Jeannette Muzima: Reparations for the crime of slavery
Published: 7/3/2023 1:32:40 PM
Modified: 7/3/2023 1:29:26 PM
Our legal system codifies compensation for victims of violent crimes. Could anyone possibly dispute that the horrific and long-lasting enslavement of millions of kidnapped Africans was not a colossal and catastrophic crime committed by the United States of America?
Reparations are basically compensation and an admission of culpability. It is not a new concept. There is is precedent for nations defeated in war to pay for damages or economic losses sustained by another nation as a result of hostilities. There also is a clear analogy between reparations and damages claimed when a person sues another person, or a class of people sue a corporate entity for injuries, and/or pain and suffering. This is not just an American concept.
Jews sued Germany for damages caused by their nearly successful attempt to commit genocide on the Jewish people. Germany paid hundreds of millions of dollars to the state of Israel as well as individual Jews.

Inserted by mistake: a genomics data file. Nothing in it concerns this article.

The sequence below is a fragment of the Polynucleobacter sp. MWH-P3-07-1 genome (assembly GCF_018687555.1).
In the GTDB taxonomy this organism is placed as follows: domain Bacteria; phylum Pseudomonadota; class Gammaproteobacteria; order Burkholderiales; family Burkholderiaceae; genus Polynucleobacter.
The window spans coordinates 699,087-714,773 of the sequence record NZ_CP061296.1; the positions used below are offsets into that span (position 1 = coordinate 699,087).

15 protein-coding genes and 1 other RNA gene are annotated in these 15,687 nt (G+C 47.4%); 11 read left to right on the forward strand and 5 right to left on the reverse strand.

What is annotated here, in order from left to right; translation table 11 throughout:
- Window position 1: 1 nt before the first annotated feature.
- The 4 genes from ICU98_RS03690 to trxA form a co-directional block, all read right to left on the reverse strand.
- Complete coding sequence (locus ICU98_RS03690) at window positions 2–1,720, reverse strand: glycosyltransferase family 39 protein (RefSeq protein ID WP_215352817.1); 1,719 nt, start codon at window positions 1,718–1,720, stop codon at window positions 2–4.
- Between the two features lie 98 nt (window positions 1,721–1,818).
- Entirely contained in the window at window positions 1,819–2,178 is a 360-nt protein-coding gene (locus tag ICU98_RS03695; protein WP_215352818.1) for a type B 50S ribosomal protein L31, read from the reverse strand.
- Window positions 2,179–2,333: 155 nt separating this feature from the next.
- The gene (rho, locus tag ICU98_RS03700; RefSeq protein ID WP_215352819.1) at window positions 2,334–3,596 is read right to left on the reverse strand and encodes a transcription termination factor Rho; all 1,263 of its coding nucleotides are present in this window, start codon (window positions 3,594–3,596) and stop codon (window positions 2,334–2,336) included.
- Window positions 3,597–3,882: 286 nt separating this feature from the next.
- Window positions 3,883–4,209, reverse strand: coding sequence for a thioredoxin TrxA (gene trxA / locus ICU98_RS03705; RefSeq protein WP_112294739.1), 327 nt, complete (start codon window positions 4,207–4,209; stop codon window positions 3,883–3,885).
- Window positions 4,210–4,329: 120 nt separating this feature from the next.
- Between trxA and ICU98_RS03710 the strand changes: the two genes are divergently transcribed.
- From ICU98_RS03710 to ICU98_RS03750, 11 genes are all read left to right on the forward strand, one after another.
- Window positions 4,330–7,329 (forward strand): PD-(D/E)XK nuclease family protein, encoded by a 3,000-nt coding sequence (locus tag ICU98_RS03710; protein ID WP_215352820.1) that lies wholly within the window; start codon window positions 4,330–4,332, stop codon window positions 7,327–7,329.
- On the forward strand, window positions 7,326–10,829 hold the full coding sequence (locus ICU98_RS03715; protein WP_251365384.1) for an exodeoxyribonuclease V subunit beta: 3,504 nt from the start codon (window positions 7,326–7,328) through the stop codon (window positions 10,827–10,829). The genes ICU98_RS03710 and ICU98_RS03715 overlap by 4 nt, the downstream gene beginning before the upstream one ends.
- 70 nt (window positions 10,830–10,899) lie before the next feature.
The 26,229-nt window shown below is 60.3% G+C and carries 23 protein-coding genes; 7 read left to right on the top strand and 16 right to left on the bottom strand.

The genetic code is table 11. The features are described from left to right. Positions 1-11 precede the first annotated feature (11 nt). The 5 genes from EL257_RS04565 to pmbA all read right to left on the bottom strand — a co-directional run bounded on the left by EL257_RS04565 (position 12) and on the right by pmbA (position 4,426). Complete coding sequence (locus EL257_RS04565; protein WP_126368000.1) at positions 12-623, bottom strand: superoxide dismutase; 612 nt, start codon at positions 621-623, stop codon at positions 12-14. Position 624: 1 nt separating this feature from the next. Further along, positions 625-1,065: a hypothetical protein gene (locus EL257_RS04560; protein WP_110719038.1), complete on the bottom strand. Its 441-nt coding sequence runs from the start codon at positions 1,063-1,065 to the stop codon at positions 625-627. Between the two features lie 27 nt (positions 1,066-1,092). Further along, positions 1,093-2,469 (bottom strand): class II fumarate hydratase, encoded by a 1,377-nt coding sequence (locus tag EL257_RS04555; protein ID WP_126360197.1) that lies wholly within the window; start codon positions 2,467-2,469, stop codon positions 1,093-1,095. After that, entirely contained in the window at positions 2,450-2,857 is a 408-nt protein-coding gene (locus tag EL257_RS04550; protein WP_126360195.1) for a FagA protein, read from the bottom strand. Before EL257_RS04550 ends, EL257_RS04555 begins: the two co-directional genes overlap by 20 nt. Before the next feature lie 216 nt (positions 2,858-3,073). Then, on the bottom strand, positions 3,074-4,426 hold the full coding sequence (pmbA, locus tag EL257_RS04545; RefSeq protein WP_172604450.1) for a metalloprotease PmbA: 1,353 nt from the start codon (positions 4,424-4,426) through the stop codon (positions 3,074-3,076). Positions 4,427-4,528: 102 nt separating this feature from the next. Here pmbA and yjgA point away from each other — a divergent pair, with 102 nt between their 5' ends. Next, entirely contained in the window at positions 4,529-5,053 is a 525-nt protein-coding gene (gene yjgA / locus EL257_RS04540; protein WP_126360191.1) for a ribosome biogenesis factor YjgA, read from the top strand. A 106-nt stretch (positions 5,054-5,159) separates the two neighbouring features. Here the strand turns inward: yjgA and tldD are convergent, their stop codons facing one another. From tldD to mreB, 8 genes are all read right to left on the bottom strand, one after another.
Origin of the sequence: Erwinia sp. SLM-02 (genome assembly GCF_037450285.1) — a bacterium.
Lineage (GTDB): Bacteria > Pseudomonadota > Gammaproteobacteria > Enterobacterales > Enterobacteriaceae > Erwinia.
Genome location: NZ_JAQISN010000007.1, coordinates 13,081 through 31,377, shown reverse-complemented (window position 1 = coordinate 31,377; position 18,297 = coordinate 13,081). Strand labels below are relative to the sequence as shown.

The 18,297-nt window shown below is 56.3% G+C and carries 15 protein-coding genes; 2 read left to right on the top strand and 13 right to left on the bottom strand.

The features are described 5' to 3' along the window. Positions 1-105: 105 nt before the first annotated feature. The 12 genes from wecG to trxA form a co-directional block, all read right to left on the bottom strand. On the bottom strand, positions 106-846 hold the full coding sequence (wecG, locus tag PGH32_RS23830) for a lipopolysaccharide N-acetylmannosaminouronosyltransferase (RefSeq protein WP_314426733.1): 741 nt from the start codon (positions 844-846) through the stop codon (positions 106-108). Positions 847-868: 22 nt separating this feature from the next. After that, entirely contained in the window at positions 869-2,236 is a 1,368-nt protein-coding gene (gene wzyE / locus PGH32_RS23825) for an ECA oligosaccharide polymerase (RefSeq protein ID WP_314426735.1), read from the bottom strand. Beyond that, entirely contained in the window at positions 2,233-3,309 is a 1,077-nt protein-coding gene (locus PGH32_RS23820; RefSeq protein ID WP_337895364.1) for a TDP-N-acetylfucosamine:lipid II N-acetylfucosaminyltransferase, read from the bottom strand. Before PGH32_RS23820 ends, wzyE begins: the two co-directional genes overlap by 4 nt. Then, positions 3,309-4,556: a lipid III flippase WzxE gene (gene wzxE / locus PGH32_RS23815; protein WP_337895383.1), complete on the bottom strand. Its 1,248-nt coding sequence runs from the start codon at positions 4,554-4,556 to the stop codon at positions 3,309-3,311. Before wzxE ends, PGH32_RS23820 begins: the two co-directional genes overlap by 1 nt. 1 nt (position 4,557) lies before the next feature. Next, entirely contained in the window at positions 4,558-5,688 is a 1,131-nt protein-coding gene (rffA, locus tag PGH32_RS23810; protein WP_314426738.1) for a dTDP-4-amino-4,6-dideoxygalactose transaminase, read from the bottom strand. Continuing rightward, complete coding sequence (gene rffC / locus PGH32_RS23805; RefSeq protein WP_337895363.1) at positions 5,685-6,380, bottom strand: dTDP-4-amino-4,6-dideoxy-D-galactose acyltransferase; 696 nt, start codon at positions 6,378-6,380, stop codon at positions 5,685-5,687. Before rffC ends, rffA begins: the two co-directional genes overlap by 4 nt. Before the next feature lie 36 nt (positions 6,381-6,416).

Paying reparations can be seen as an act of at – one – ment, i.e. atonement. When we, as humans, recognize and accept that we are responsible for a wrong committed.
It is curious that we humans will accept money from our ancestors in the form of an inheritance, (such money often the product of generational wealth created by the profits of slave labor), but we refuse to accept the much larger and overwhelmingly large inheritance of the heinous and odious crimes of our ancestors. Who would want to? But we have inherited it, it is present and palpable in the racism that infects our culture, the disequity among Black people in public education, health care, lack of environmental justice and economic opportunity, housing, and quality of life. It is an inheritance that we can choose to deny. Or we can accept its reality and try to help heal the trauma and economic deprivation carried by the succeeding generations.
At the very least, we need an acknowledgment of the crime of enslavement with an acceptance of complicity and responsibility, an apology, and reparations. These would finally be a concrete step toward contributing to the healing of this hideous crime, and a repudiation of its deadly effects. Why should the descendants of African slaves stand alone and not receive reparations? This would be a dishonorable aberration in the international recognition that reparations are warranted and necessary.
A sincere and long overdue apology by the President and the U.S. Congress, together with a well-designed schedule of reparations is the very least we can do.